5. Hi Guys, you will look back on this video a year from now and have a good chuckle. The more you do the better you get and fast! The split screens were hard to even understand what I was looking at and before my brain had time to figure out it was a split screen, the shot was gone. Much to quick and the music as well was too howdy doody. The goal is to use the music to inspire and calm at the same time remember that. It's not what you personally like, it's what overall sells that feeling to the vast majority.

    The biggest tip I could give you is to learn to shoot in manual. Auto exposure if awful. Coming into a room it's exposed nicely then the windows take over and the room goes dark. This is not a good way to shoot. Learn the camera and what it can do. Also learn post editing such as colour grading and sharpening etc. It's baby steps and don't get overwhelmed as it will all come to you with practice practice practice.
    Jamming in fast shots to keep video length down is not wise either. Each project is a blank canvas and ignore all the posts about what is the right time.

    By using your slider for smooth transitions, better music and shooting in manual, learning exposure and white balance you will improve your quality a lot. Slow down all movements and use split screens only where they make sense and you're on a good path!

  6. I would have been happier with a video twice as long and with slower moves. Matt has some good points on shooting in manual mode. The pool is a nice feature, but the pan with the UFWA lens was too distorted for my taste. One of the pros of shooting video over using a Ken Burns effect on a still is the perspective you get from parallax shifts. Finding the positions to take advantage of that is something that is worth getting a feel for. Another thing to always to with camera moves is to start early and end late so when you are editing, your selection will start and stop with motion in the segment. Even one still frame is noticeable.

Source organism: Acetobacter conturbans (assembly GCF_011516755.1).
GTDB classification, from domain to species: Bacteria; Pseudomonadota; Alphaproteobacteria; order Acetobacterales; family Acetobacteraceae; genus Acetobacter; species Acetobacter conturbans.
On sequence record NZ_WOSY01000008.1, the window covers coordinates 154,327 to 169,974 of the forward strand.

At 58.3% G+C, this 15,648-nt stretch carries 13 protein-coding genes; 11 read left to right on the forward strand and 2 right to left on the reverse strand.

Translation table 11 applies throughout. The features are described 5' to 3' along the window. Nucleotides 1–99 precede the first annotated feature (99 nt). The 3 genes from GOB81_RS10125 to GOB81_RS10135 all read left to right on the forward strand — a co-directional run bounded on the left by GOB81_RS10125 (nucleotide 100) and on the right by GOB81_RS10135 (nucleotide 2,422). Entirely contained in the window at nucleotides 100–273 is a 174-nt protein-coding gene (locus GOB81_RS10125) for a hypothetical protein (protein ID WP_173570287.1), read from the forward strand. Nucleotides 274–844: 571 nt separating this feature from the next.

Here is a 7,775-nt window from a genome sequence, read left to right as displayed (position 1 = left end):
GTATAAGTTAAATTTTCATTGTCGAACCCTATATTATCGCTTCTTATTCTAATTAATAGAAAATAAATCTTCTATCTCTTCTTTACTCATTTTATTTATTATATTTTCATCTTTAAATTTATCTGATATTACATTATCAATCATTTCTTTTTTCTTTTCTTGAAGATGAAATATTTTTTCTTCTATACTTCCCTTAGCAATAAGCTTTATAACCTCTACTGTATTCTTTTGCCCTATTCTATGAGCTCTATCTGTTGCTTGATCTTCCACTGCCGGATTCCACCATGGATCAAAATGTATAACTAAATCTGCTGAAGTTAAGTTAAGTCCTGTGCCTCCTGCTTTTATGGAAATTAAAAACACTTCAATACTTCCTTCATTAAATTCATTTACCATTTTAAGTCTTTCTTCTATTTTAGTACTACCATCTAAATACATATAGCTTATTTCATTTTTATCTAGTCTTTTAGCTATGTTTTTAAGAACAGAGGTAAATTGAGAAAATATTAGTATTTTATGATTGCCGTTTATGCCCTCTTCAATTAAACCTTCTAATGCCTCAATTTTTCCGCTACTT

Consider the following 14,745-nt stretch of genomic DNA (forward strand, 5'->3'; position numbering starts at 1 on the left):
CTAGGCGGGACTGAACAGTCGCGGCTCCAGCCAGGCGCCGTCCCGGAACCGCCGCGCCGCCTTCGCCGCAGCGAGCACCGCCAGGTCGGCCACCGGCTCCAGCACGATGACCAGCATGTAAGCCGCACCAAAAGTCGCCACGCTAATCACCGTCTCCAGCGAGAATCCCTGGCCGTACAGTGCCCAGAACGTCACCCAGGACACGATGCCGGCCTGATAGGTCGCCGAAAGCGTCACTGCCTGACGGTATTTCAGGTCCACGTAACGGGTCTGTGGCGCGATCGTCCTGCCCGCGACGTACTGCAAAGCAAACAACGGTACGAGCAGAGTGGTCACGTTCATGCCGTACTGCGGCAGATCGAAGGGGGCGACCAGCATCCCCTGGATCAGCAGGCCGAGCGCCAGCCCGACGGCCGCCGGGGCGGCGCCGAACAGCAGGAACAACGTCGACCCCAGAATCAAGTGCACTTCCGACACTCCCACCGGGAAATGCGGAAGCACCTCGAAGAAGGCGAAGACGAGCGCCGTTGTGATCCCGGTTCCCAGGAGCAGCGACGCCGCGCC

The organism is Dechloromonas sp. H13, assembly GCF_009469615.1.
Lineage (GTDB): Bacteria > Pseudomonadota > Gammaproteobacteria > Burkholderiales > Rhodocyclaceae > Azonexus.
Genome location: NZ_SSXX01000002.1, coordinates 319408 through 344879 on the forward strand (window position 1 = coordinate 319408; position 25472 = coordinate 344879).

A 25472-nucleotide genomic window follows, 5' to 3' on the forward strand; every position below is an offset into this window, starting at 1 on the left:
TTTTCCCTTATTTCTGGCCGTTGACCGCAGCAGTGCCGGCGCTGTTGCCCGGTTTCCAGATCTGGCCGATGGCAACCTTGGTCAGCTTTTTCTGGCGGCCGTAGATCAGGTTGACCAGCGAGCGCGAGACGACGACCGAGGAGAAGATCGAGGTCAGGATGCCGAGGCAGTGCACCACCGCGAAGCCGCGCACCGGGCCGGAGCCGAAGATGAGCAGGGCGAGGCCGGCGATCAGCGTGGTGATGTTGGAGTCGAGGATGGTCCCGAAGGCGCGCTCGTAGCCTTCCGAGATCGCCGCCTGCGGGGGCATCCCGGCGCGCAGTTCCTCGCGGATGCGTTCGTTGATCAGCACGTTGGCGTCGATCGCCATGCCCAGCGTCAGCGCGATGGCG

The rotating shots might have benefitted from being slower and you might want to look into using a slider and a rotary table at the same time. I happen to much prefer linear moves over rotational moves and would suggest if you want to use rotation, is to use it only once to move from one feature to another and keep it short.

    I too found the split screen a little confusing even on a second viewing and by the time I realized what I was looking at, it was gone. Partially it was the speed and partially the perception time. A slow horizontal wipe in the same place might have been something to try although that's often something that needs to be shot for and not always something you can pull off in editing with any old footage.

    I would have chosen different music, but tastes vary around the world.

  7. I dont care what anyone in here says. The shorter you can make these things the better! This vid is very short so you have plenty of time to work with. I don't see enough in this space to justify going more than 2 min, but I would highly suggest keeping less the 1:30. This is a group full of real estate and architectural photographers and can sit through and appreciate long well made videos of homes. However, if somebody is watching their 20th real estate video the will get board and frustrated very quickly. Also most people are used to moving quickly through the internet. A fantastic 1:30 video will be far more effective than a fantastic long video. SHORT AND SIMPLE is the way to go. So many people feel the need to tell the whole story of the space. It is not necessary. Shoot the most important spaces and nothing more. LEAVE THE VIEWER WANTING MORE. That way they can call the agent and ask for more. After all that is why we are making the video in the first place. Also, you have had more than 1500 views. I dont know how much of that came from this site, but it seems you have already done something right. Good luck.